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French elections: a Le Pen win would hit euro area periphery

Summary:
While our central scenario discounts the possibility of Marine Le Pen becoming president, her presence in the second round of the presidential election is likely to create considerable nervousness for investors.Our main scenario, a win for a Europhile politician in the second round of the French presidential elections in May, could result in a small relief rally on markets. However, the National Front’s Marine Le Pen is seen as being one of the two candidates to go through from the first round next Sunday to the second round, causing unease on financial markets.Le Pen can probably only hope to win that second round if voter participation collapses. In the unlikely event that she does win, markets would be considerably shaken.On FX markets, the euro would likely fall by about 6% to 13%

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While our central scenario discounts the possibility of Marine Le Pen becoming president, her presence in the second round of the presidential election is likely to create considerable nervousness for investors.

French elections: a Le Pen win would hit euro area periphery

Our main scenario, a win for a Europhile politician in the second round of the French presidential elections in May, could result in a small relief rally on markets. However, the National Front’s Marine Le Pen is seen as being one of the two candidates to go through from the first round next Sunday to the second round, causing unease on financial markets.

Le Pen can probably only hope to win that second round if voter participation collapses. In the unlikely event that she does win, markets would be considerably shaken.

On FX markets, the euro would likely fall by about 6% to 13% against the US dollar on a 1-month horizon, probably taking the EUR/USD below parity (barring a significant rise ahead of the elections).

French equities are fully integrated in European stock markets (one-third of the Euro Stoxx and one-sixth of the Stoxx 600) and a Le Pen victory would create fears not just for France but for Europe as a whole. Short-term volatility levels are inflated, but investors have not hedged aggressively. As a result, depending on the extent of the currency move, a pull-back of between 5% and 15% is possible.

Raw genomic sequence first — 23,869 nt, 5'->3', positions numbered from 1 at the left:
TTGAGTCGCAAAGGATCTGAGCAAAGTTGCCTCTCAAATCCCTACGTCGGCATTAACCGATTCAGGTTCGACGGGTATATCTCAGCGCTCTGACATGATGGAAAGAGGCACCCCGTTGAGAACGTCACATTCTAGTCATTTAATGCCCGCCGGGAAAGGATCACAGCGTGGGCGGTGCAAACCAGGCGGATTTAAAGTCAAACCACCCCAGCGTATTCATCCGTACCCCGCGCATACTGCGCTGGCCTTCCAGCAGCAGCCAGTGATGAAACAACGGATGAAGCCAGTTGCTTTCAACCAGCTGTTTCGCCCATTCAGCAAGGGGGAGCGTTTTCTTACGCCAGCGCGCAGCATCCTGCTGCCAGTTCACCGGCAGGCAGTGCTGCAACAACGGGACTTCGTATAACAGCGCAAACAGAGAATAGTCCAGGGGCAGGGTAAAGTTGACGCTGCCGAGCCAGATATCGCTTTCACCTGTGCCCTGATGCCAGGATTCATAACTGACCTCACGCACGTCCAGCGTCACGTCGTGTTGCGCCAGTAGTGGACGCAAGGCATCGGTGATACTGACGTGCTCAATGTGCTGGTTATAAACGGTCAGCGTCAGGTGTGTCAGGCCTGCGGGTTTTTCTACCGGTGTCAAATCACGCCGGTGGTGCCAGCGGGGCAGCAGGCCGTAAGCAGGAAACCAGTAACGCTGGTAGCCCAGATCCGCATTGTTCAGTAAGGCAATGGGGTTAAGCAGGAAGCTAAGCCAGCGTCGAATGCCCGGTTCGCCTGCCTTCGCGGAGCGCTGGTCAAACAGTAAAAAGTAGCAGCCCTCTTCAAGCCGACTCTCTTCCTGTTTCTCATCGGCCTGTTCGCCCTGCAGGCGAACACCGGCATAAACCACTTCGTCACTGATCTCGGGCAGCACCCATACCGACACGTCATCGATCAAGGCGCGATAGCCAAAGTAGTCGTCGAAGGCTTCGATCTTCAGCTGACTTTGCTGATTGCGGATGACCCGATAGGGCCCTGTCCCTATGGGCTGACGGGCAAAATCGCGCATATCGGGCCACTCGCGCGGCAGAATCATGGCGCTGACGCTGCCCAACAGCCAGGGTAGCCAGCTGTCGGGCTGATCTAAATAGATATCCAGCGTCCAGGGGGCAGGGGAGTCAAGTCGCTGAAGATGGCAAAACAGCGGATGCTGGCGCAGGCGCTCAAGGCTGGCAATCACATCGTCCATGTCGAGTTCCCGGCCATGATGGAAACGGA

In fixed income, there would be contagion to the euro area periphery, and France would lose its semi-core status. Foreign investors could sell off on French government debt. Rising fears of a euro-area break-up would likely push 10-year sovereign bond spreads to about 200bp for France, 250bp for Spain and 300bp for Italy. Assuming that the 10-year Bund yield fell back to 0%, this would translate into 10-year yields of around 2% for French, 2.5% for Spanish and 3.0% for Italian government bonds.

But can Le Pen win? Probably only if voter participation collapses. For Le Pen to win in the second round, based on regular turnout of around 80%, she would need an additional 7 to 8 million votes on top of the roughly 11 million votes we think she will win in the first round. In the event of a Le Pen win, we would be well served by the protection that we added in March—derivative protection on euro high yield corporate bonds and a call option on gold for discretionary portfolios—as well as our long dollar position and underweight on European bonds.

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